Why Visitors Quickly Bounce Off Websites

Website traffic tends to be fast, and it tends to be fickle. So you may find it’s a lot easier to get customers to visit your website than to stay on your website long enough for you to accomplish your objectives. As author Robert Parker says in his book I published, Streetwise Relationship Marketing on the Internet, visitors to your website will make a decision to leave or stay within a few seconds. It is up to you to design a website and—in particular—a home page that encourages visitors to stick around so you both may get to know each other better. Here is a summary of why most websites fail to attract and keep visitors at the introduction stage:

No visit at all. This is a failure to promote your website via social media, constant repetition in your advertising, and inclusion in your emails, business cards, and other literature. It also means your website may not be well designed for search engine result optimization.

Slow loading. Website visitors are very impatient. You have a very short time to attract their attention. Within a matter of a few seconds, if they do not immediately see a reason to remain at your website, they will move on. There are too many fast-loading websites for visitors to stick around for slow-loading ones. And today, anything loading in less than almost instantly is too slow!

No information. Unless your website offers immediately obvious benefits—that is, information unavailable elsewhere—visitors are unlikely to remain. Websites live and die by information. Visitors are not interested in hearing how great you are; visitors are selfish, they are more interested in hearing how you can help them achieve their goals.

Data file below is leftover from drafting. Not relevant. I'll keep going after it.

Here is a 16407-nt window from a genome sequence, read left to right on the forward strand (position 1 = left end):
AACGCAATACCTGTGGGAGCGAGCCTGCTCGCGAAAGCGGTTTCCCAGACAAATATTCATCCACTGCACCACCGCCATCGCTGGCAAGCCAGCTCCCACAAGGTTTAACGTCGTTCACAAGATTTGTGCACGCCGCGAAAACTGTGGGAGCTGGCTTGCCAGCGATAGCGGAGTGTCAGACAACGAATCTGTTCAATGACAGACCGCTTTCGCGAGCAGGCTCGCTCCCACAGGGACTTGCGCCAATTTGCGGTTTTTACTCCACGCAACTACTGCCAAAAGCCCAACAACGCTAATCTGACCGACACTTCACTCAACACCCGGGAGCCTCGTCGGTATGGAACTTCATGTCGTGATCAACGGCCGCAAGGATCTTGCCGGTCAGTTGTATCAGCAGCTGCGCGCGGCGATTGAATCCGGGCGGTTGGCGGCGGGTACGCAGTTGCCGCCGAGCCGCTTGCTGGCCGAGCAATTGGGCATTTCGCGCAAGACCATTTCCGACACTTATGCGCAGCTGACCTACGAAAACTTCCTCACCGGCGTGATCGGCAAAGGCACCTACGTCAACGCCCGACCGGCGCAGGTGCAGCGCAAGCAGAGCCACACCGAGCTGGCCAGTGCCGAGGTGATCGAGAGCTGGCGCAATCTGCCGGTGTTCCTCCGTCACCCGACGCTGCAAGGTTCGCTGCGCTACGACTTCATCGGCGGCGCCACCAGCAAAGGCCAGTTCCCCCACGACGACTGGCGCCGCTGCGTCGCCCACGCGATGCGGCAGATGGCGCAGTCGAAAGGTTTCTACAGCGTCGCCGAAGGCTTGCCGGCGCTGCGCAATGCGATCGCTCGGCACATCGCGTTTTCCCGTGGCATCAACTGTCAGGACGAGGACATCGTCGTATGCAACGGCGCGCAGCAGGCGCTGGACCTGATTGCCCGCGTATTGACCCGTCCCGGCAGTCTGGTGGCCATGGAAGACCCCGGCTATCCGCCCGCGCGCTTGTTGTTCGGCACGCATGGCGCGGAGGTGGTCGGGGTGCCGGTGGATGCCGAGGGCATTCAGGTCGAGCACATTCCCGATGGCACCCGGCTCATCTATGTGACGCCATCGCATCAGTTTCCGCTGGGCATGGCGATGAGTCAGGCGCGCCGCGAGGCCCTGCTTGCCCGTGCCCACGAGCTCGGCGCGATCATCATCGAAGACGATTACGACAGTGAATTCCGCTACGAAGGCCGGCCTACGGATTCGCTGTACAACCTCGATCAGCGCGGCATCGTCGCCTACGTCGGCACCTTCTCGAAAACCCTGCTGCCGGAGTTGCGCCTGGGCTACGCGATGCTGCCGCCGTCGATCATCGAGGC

Difficult navigation. Confusing navigation can devalue the best information. If your navigation is not immediately obvious, visitors will move elsewhere. “About us” or “Our products” does not offer visitors much of an incentive to click on the navigation link.

Lack of incentive to register. Visitors are unlikely to provide you with their name, email address, and other information unless you provide them with a reason to share this information with you. In addition, you must also promise not to share visitor information with others.

Difficult registration process. Asking too many questions or rejecting registration forms with simple errors is a proven way to kill visitor interest.

There are plenty of other reasons why visitors leave quickly. I think one of the most important questions to answer is the ubiquitous one: “What’s in it for me?” What’s the benefit for your prospect to hang around your website?

In particular, you want to ask yourself whether your website just comes across like a slick advertisement trying to “hard sell” prospective customers or whether it gives them the feeling that you are trying to “inform” and “educate” them. The difference in factual content may not be great, but the difference in perceived tone could make all the difference in the world. Another way to think about it this: Is your website shouting at prospects, or is it whispering in their ear?

Takeaways You Can Use

  • How you present your content matters as much as the content itself.
  • Make a visitor’s experience smooth, informative, and beneficial.

About Bob Adams

Bob Adams is a Harvard MBA serial entrepreneur. He has started over a dozen businesses including one that he launched with $1500 and sold for $40 million. He has written 17 books and created 52 online courses for entrepreneurs. Bob also founded BusinessTown, the go-to learning platform for starting and running a business.